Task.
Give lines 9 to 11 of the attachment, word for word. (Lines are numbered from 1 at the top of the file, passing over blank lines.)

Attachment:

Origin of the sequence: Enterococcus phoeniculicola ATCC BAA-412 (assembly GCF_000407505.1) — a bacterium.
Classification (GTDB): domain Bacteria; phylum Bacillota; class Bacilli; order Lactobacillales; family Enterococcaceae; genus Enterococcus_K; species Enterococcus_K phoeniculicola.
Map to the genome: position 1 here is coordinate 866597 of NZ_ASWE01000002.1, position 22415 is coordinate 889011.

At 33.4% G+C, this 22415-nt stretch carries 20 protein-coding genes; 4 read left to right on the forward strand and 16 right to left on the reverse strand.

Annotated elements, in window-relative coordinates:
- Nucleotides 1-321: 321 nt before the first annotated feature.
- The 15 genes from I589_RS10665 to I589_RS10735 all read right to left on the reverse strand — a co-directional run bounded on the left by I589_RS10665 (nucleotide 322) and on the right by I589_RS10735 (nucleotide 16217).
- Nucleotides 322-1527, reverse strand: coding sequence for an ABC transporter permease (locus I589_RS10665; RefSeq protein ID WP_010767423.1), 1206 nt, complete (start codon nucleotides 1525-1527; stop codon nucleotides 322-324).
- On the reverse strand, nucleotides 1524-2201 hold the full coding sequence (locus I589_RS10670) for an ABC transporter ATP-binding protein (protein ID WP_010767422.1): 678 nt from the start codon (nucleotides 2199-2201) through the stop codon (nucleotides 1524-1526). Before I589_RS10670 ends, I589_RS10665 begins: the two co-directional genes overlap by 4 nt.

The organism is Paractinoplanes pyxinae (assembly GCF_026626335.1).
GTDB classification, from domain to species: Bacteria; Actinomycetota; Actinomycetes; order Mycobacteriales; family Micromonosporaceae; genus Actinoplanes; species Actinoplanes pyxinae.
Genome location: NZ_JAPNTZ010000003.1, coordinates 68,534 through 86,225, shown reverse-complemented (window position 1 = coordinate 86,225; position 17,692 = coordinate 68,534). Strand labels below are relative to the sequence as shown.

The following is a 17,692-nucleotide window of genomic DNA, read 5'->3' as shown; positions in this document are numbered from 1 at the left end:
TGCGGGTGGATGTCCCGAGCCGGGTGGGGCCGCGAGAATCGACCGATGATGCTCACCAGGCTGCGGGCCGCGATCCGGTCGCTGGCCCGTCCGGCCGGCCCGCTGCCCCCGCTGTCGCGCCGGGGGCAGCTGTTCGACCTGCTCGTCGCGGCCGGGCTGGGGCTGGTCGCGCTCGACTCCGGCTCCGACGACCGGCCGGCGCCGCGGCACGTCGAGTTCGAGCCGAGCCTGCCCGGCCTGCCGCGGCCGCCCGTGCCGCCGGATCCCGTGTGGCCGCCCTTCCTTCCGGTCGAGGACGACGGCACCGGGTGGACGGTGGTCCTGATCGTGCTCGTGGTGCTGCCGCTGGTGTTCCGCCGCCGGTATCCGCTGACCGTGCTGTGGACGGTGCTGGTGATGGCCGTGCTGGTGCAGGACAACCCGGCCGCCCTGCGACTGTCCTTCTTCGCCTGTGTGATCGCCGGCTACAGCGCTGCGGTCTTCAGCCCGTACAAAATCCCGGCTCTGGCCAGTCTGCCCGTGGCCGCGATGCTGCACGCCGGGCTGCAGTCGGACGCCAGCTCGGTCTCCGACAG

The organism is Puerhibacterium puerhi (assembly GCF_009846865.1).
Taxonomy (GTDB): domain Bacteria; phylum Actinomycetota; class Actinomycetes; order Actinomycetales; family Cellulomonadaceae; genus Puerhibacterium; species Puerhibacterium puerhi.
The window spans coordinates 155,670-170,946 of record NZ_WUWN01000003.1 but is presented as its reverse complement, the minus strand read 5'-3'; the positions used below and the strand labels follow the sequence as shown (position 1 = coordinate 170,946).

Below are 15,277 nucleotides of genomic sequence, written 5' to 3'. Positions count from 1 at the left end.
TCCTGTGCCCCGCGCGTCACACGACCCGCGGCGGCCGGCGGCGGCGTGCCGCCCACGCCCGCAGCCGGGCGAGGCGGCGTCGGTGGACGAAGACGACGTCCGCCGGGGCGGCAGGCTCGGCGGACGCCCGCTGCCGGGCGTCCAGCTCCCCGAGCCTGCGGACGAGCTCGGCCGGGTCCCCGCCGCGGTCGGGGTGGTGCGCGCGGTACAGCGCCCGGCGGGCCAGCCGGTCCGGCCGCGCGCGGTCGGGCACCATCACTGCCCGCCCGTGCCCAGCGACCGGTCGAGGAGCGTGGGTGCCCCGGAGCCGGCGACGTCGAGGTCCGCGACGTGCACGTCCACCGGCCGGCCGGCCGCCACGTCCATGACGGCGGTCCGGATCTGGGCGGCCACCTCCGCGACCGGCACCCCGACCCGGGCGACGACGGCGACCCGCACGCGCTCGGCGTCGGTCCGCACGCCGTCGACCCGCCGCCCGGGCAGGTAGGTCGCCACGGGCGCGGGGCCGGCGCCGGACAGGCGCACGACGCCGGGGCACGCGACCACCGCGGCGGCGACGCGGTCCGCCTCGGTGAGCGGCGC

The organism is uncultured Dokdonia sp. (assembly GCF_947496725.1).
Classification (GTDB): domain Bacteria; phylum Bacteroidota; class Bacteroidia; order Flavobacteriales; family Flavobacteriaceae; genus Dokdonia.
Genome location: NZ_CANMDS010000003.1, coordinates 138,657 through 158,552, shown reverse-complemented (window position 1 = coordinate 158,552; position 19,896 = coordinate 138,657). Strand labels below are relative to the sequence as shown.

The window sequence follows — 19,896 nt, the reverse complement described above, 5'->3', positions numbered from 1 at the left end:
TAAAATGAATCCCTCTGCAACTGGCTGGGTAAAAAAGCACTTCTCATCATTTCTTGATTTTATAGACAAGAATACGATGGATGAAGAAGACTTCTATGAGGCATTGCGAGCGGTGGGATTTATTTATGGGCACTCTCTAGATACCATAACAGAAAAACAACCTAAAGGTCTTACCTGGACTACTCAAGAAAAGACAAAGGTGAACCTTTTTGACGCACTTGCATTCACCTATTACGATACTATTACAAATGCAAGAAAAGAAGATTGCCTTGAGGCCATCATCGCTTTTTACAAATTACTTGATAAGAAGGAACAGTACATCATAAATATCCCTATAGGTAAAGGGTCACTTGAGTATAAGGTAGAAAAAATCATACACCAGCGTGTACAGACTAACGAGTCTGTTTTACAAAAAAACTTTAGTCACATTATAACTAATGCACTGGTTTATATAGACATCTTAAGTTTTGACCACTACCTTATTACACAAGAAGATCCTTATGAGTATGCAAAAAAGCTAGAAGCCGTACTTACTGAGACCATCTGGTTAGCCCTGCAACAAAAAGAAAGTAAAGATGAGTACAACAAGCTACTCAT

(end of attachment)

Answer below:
- On the reverse strand, nucleotides 1524-2201 hold the full coding sequence (locus I589_RS10670) for an ABC transporter ATP-binding protein (protein ID WP_010767422.1): 678 nt from the start codon (nucleotides 2199-2201) through the stop codon (nucleotides 1524-1526). Before I589_RS10670 ends, I589_RS10665 begins: the two co-directional genes overlap by 4 nt.

The organism is Paractinoplanes pyxinae (assembly GCF_026626335.1).
GTDB classification, from domain to species: Bacteria; Actinomycetota; Actinomycetes; order Mycobacteriales; family Micromonosporaceae; genus Actinoplanes; species Actinoplanes pyxinae.